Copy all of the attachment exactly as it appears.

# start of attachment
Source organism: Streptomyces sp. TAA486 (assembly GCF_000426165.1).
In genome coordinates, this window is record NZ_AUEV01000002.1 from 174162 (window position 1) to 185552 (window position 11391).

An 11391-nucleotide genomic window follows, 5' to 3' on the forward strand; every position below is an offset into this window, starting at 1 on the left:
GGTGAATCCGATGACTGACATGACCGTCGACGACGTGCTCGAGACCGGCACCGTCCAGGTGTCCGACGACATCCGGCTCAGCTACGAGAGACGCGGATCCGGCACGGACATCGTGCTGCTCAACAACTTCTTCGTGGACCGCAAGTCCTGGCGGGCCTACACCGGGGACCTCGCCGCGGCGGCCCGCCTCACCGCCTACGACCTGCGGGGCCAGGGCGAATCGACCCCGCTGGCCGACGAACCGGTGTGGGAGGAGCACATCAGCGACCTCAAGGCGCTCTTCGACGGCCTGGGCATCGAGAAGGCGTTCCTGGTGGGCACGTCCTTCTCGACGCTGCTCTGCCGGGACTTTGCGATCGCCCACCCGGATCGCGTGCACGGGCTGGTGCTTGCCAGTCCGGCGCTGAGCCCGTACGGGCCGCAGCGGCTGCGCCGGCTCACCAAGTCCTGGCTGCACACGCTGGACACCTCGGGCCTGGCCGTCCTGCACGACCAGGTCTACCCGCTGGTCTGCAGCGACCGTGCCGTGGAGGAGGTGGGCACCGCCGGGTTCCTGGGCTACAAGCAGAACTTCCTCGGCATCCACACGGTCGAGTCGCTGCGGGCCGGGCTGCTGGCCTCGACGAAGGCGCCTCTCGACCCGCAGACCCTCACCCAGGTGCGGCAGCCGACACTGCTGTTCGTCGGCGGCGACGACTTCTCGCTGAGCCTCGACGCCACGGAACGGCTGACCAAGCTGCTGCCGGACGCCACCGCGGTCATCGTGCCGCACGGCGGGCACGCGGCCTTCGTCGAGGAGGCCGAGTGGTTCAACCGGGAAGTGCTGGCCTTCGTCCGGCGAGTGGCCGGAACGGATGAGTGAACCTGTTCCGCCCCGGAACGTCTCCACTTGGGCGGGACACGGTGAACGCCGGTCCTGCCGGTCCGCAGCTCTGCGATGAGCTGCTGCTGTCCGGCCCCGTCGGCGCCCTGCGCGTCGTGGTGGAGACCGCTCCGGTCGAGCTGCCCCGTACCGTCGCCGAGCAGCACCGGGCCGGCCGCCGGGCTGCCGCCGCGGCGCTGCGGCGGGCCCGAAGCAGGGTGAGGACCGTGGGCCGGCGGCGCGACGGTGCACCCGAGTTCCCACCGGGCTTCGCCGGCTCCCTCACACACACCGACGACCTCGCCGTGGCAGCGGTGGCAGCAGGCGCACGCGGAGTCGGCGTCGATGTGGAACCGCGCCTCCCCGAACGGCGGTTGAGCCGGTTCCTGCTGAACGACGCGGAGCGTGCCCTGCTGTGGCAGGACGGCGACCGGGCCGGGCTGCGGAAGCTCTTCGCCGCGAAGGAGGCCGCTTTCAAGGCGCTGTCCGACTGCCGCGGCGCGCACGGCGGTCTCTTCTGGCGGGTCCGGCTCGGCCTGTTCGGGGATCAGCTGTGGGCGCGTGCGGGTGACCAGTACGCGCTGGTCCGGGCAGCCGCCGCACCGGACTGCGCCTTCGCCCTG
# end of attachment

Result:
Source organism: Streptomyces sp. TAA486 (assembly GCF_000426165.1).
In genome coordinates, this window is record NZ_AUEV01000002.1 from 174162 (window position 1) to 185552 (window position 11391).

An 11391-nucleotide genomic window follows, 5' to 3' on the forward strand; every position below is an offset into this window, starting at 1 on the left:
GGTGAATCCGATGACTGACATGACCGTCGACGACGTGCTCGAGACCGGCACCGTCCAGGTGTCCGACGACATCCGGCTCAGCTACGAGAGACGCGGATCCGGCACGGACATCGTGCTGCTCAACAACTTCTTCGTGGACCGCAAGTCCTGGCGGGCCTACACCGGGGACCTCGCCGCGGCGGCCCGCCTCACCGCCTACGACCTGCGGGGCCAGGGCGAATCGACCCCGCTGGCCGACGAACCGGTGTGGGAGGAGCACATCAGCGACCTCAAGGCGCTCTTCGACGGCCTGGGCATCGAGAAGGCGTTCCTGGTGGGCACGTCCTTCTCGACGCTGCTCTGCCGGGACTTTGCGATCGCCCACCCGGATCGCGTGCACGGGCTGGTGCTTGCCAGTCCGGCGCTGAGCCCGTACGGGCCGCAGCGGCTGCGCCGGCTCACCAAGTCCTGGCTGCACACGCTGGACACCTCGGGCCTGGCCGTCCTGCACGACCAGGTCTACCCGCTGGTCTGCAGCGACCGTGCCGTGGAGGAGGTGGGCACCGCCGGGTTCCTGGGCTACAAGCAGAACTTCCTCGGCATCCACACGGTCGAGTCGCTGCGGGCCGGGCTGCTGGCCTCGACGAAGGCGCCTCTCGACCCGCAGACCCTCACCCAGGTGCGGCAGCCGACACTGCTGTTCGTCGGCGGCGACGACTTCTCGCTGAGCCTCGACGCCACGGAACGGCTGACCAAGCTGCTGCCGGACGCCACCGCGGTCATCGTGCCGCACGGCGGGCACGCGGCCTTCGTCGAGGAGGCCGAGTGGTTCAACCGGGAAGTGCTGGCCTTCGTCCGGCGAGTGGCCGGAACGGATGAGTGAACCTGTTCCGCCCCGGAACGTCTCCACTTGGGCGGGACACGGTGAACGCCGGTCCTGCCGGTCCGCAGCTCTGCGATGAGCTGCTGCTGTCCGGCCCCGTCGGCGCCCTGCGCGTCGTGGTGGAGACCGCTCCGGTCGAGCTGCCCCGTACCGTCGCCGAGCAGCACCGGGCCGGCCGCCGGGCTGCCGCCGCGGCGCTGCGGCGGGCCCGAAGCAGGGTGAGGACCGTGGGCCGGCGGCGCGACGGTGCACCCGAGTTCCCACCGGGCTTCGCCGGCTCCCTCACACACACCGACGACCTCGCCGTGGCAGCGGTGGCAGCAGGCGCACGCGGAGTCGGCGTCGATGTGGAACCGCGCCTCCCCGAACGGCGGTTGAGCCGGTTCCTGCTGAACGACGCGGAGCGTGCCCTGCTGTGGCAGGACGGCGACCGGGCCGGGCTGCGGAAGCTCTTCGCCGCGAAGGAGGCCGCTTTCAAGGCGCTGTCCGACTGCCGCGGCGCGCACGGCGGTCTCTTCTGGCGGGTCCGGCTCGGCCTGTTCGGGGATCAGCTGTGGGCGCGTGCGGGTGACCAGTACGCGCTGGTCCGGGCAGCCGCCGCACCGGACTGCGCCTTCGCCCTG